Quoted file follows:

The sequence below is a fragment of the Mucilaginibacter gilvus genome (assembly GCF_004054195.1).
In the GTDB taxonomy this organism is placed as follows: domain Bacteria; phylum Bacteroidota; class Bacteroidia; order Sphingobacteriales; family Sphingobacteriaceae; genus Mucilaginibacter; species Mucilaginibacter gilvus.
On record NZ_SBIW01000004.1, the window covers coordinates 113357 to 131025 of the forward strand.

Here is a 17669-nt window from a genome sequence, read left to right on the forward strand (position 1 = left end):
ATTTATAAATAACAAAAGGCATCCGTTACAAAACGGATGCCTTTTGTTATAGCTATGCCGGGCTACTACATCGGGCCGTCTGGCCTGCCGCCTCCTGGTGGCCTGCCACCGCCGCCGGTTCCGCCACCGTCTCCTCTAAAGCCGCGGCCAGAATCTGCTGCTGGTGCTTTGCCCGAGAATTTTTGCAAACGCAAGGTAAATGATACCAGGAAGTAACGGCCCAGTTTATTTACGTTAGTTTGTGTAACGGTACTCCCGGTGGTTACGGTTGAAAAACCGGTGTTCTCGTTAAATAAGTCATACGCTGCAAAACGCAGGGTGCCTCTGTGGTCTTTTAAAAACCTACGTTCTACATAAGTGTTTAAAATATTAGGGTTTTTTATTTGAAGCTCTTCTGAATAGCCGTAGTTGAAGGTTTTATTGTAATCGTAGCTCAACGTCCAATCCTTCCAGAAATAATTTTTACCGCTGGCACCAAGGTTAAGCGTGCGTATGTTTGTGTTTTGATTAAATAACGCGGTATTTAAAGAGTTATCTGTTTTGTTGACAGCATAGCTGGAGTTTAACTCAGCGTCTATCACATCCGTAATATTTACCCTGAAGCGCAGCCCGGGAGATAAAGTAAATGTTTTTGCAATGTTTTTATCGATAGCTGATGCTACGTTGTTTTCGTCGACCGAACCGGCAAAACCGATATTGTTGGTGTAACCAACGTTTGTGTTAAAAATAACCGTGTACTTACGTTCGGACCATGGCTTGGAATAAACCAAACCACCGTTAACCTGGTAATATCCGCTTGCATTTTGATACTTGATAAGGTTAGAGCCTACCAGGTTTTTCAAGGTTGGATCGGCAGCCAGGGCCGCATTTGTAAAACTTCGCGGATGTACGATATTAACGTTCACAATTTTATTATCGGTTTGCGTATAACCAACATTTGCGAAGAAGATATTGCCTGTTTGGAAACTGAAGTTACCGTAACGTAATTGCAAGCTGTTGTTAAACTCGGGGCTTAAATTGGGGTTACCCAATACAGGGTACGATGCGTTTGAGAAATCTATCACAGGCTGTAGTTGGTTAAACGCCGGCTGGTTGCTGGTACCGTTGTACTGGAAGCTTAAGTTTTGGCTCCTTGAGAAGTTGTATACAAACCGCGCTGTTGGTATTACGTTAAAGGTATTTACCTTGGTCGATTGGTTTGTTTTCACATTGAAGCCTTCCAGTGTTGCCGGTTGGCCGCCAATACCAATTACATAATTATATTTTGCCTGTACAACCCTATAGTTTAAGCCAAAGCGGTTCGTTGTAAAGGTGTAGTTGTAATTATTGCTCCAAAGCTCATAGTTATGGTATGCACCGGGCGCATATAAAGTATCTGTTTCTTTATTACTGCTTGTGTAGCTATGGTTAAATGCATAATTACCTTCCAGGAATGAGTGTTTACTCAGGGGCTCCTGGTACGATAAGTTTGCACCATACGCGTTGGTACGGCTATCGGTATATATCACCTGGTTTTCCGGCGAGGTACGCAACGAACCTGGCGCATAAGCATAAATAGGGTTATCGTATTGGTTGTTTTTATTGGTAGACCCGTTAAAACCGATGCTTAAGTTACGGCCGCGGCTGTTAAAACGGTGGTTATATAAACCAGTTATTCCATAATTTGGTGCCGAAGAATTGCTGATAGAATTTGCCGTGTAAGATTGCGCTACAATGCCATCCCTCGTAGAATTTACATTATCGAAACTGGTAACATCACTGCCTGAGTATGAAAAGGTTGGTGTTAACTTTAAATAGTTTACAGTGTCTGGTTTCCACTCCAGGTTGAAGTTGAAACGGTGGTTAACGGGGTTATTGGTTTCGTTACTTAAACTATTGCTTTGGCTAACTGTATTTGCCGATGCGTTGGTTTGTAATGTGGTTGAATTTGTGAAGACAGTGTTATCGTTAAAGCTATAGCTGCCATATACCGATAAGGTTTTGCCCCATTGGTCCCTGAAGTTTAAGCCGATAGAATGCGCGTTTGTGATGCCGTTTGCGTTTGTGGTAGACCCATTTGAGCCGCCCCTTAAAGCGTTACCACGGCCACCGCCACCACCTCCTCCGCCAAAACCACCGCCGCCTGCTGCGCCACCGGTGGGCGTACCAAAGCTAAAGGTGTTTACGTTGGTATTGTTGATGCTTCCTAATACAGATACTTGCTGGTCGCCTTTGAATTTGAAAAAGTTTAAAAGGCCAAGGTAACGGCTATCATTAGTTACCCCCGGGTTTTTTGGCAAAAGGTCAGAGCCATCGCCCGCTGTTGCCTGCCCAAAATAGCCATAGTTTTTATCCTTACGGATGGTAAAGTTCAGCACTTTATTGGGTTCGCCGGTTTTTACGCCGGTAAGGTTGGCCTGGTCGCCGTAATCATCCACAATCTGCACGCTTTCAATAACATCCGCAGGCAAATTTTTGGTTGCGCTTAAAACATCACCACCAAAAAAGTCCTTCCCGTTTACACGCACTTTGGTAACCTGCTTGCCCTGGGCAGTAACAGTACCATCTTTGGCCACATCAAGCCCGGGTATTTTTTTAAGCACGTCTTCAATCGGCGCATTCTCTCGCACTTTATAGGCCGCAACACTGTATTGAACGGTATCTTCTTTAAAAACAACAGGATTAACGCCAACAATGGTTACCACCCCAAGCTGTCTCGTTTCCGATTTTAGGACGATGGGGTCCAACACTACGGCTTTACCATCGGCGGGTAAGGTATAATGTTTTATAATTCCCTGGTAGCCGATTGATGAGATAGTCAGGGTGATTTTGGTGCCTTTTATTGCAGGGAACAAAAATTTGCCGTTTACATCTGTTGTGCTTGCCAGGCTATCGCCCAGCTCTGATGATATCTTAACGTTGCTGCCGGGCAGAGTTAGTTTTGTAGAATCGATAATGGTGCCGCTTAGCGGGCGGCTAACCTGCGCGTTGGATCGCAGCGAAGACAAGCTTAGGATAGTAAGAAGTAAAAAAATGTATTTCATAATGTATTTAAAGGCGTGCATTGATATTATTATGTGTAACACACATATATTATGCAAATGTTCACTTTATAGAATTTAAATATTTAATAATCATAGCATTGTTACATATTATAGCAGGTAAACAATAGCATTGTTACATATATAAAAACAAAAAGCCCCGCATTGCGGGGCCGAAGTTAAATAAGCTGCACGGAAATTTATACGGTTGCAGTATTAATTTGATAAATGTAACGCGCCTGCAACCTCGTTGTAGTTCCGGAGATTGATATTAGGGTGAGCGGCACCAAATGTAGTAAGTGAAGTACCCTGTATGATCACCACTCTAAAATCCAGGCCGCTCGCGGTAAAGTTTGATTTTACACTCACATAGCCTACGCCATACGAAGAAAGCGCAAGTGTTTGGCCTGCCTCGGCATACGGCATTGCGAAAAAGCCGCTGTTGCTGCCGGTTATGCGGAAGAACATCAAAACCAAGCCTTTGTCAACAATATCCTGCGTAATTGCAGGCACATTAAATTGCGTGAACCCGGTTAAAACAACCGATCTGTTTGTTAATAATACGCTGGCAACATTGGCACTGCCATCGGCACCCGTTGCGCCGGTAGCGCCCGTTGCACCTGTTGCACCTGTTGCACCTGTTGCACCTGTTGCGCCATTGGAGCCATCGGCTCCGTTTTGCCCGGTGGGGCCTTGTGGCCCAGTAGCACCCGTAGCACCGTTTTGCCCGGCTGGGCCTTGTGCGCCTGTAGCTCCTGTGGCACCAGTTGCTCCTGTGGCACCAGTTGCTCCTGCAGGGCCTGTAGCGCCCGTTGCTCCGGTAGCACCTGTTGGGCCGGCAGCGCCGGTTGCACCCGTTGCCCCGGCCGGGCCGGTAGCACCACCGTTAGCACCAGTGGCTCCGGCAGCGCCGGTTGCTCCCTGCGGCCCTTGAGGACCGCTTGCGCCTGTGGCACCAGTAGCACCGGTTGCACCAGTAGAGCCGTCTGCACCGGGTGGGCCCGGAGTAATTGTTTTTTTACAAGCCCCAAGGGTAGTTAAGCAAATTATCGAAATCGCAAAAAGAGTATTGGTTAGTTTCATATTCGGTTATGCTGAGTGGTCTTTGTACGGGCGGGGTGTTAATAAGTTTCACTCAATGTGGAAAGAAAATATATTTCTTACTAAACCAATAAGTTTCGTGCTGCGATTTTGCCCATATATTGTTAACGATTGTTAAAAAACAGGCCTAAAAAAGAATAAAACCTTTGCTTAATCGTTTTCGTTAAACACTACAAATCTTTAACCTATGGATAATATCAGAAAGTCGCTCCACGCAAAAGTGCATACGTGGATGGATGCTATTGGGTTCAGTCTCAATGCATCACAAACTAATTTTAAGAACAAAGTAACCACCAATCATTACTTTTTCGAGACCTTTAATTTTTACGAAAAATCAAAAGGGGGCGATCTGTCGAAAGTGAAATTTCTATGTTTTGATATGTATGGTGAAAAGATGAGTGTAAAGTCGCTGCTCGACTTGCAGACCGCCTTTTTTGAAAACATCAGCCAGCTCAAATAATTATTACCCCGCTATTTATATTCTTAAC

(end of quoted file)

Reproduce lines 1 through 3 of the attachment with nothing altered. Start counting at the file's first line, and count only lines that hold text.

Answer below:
The sequence below is a fragment of the Mucilaginibacter gilvus genome (assembly GCF_004054195.1).
In the GTDB taxonomy this organism is placed as follows: domain Bacteria; phylum Bacteroidota; class Bacteroidia; order Sphingobacteriales; family Sphingobacteriaceae; genus Mucilaginibacter; species Mucilaginibacter gilvus.
On record NZ_SBIW01000004.1, the window covers coordinates 113357 to 131025 of the forward strand.